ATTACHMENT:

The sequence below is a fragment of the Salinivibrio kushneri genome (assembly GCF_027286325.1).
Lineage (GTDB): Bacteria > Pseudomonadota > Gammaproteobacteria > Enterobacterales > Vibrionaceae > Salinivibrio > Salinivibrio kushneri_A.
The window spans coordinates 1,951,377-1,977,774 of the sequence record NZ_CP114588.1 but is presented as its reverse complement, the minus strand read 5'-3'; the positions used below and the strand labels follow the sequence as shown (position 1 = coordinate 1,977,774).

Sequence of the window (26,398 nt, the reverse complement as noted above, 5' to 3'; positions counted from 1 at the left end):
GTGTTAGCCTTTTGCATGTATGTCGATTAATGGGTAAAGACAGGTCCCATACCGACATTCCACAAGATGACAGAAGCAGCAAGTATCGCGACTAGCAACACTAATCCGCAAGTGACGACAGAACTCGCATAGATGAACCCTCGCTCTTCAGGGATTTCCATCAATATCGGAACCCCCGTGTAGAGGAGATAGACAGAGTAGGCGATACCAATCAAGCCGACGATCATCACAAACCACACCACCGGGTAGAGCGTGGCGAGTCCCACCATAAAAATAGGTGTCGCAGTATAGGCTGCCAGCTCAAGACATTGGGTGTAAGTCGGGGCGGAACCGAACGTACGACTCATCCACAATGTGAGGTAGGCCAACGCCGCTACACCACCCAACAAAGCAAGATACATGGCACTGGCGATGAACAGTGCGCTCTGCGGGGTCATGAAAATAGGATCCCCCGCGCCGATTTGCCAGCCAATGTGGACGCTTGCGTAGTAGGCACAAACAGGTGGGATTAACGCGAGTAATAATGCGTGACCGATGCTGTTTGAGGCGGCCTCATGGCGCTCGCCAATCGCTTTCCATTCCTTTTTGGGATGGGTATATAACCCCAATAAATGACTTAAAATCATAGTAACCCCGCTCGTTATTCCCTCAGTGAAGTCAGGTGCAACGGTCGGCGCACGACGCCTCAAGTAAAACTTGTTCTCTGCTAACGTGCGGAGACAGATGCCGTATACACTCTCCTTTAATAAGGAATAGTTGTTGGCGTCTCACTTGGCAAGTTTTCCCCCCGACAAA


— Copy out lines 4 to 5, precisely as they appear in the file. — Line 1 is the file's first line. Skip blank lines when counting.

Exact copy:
Sequence of the window (26,398 nt, the reverse complement as noted above, 5' to 3'; positions counted from 1 at the left end):
GTGTTAGCCTTTTGCATGTATGTCGATTAATGGGTAAAGACAGGTCCCATACCGACATTCCACAAGATGACAGAAGCAGCAAGTATCGCGACTAGCAACACTAATCCGCAAGTGACGACAGAACTCGCATAGATGAACCCTCGCTCTTCAGGGATTTCCATCAATATCGGAACCCCCGTGTAGAGGAGATAGACAGAGTAGGCGATACCAATCAAGCCGACGATCATCACAAACCACACCACCGGGTAGAGCGTGGCGAGTCCCACCATAAAAATAGGTGTCGCAGTATAGGCTGCCAGCTCAAGACATTGGGTGTAAGTCGGGGCGGAACCGAACGTACGACTCATCCACAATGTGAGGTAGGCCAACGCCGCTACACCACCCAACAAAGCAAGATACATGGCACTGGCGATGAACAGTGCGCTCTGCGGGGTCATGAAAATAGGATCCCCCGCGCCGATTTGCCAGCCAATGTGGACGCTTGCGTAGTAGGCACAAACAGGTGGGATTAACGCGAGTAATAATGCGTGACCGATGCTGTTTGAGGCGGCCTCATGGCGCTCGCCAATCGCTTTCCATTCCTTTTTGGGATGGGTATATAACCCCAATAAATGACTTAAAATCATAGTAACCCCGCTCGTTATTCCCTCAGTGAAGTCAGGTGCAACGGTCGGCGCACGACGCCTCAAGTAAAACTTGTTCTCTGCTAACGTGCGGAGACAGATGCCGTATACACTCTCCTTTAATAAGGAATAGTTGTTGGCGTCTCACTTGGCAAGTTTTCCCCCCGACAAA